Suspended Castle: Kosovo’s Unsustainable Independence Claim
Death of a Nation,
a 1996 film-pamphlet combination by Laura Silber and Alan
Little that blamed Slobodan Milosevic and the Serbs for everything
that happened in the former Yugoslavia, posited that the dismemberment
of Yugoslavia started, and would end, in Kosovo.
a month ago, that seemed accurate. Kosovo was occupied by
NATO, virtually separate from Serbia and heading towards an
election that would legitimize Albanian aspirations for statehood.
Serbs west of the Drina river had been either expelled and
murdered, or pacified under NATO occupation in a hodgepodge
called Bosnia. Montenegro, the last remaining republic of
the old Communist Yugoslavia that stayed in its ill-fated
successor federation, was preparing to break away on a foundation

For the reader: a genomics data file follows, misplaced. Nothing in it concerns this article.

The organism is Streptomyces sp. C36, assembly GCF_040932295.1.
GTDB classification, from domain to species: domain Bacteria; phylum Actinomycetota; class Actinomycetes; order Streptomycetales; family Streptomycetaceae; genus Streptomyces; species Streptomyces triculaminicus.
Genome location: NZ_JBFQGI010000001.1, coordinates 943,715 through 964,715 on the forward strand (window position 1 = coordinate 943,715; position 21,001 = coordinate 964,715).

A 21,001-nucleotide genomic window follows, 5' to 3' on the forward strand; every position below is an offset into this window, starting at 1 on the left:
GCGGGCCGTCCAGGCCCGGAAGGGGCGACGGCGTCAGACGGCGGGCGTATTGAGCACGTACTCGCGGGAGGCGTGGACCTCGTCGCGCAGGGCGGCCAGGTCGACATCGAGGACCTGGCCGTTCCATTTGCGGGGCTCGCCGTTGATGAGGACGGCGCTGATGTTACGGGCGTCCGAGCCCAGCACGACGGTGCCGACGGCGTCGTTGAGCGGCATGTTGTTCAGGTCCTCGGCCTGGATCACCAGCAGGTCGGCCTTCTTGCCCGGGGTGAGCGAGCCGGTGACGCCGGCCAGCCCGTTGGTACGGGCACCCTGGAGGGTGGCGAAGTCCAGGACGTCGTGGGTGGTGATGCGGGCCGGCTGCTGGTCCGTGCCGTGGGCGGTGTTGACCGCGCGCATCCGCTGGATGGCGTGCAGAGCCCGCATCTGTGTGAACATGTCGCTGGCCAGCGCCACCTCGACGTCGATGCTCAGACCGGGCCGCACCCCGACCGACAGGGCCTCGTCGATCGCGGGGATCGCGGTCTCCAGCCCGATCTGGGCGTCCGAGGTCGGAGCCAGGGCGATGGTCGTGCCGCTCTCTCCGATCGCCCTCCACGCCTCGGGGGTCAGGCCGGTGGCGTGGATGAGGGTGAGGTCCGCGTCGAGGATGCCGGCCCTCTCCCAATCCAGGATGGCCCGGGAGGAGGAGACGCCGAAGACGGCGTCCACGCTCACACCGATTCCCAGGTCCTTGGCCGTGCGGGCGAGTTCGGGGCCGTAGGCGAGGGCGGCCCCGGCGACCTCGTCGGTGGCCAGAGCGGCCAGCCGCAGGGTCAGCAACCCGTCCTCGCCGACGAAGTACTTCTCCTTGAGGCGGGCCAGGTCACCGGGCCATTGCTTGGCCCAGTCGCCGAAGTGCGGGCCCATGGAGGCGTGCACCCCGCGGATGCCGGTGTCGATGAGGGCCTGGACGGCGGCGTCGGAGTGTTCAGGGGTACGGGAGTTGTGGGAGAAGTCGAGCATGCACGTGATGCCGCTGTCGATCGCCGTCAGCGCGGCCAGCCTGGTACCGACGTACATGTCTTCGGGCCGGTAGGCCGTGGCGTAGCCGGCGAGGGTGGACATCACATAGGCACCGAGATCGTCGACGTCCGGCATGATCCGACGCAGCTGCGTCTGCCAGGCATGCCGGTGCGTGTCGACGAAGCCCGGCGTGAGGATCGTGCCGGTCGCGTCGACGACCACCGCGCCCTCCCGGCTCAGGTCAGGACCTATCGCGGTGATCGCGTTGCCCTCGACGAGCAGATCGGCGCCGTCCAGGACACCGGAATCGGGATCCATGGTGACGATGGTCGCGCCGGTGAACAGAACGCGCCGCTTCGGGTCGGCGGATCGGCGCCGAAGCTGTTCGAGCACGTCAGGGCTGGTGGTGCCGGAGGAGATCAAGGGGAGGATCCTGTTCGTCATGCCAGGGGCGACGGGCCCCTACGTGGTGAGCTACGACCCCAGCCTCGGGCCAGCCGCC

of American money and NATO media support. Serbia, under Milosevic,
would have finally been surrounded and isolated in a way its
arch-enemy at the beginning of the century, Austria-Hungary,
would have bitterly envied.
electoral victory and subsequent takeover of power by Vojislav
Kostunica and the opposition coalition derailed these developments
temporarily, as established pretexts for secession, siege
and isolation disappeared virtually overnight. Kosovo now
resembles a structure from a Bosnian folk tale, a "suspended
castle, not on earth nor in the heavens." But it would
have been foolish to believe the architects of Western policy
in the Balkans would simply walk away from a project they
have so carefully pursued for over a decade.
BALLOT OR BULLET
elections were organized to give the Albanians the badly needed
in any dealings with Belgrade. Their most important effect
was not the victory of Ibrahim Rugova’s LDK over Hasim Thaci’s
terrorist-turned-politician KLA – for both parties advocate
an independent Albanian Kosovo, and disagree only as to the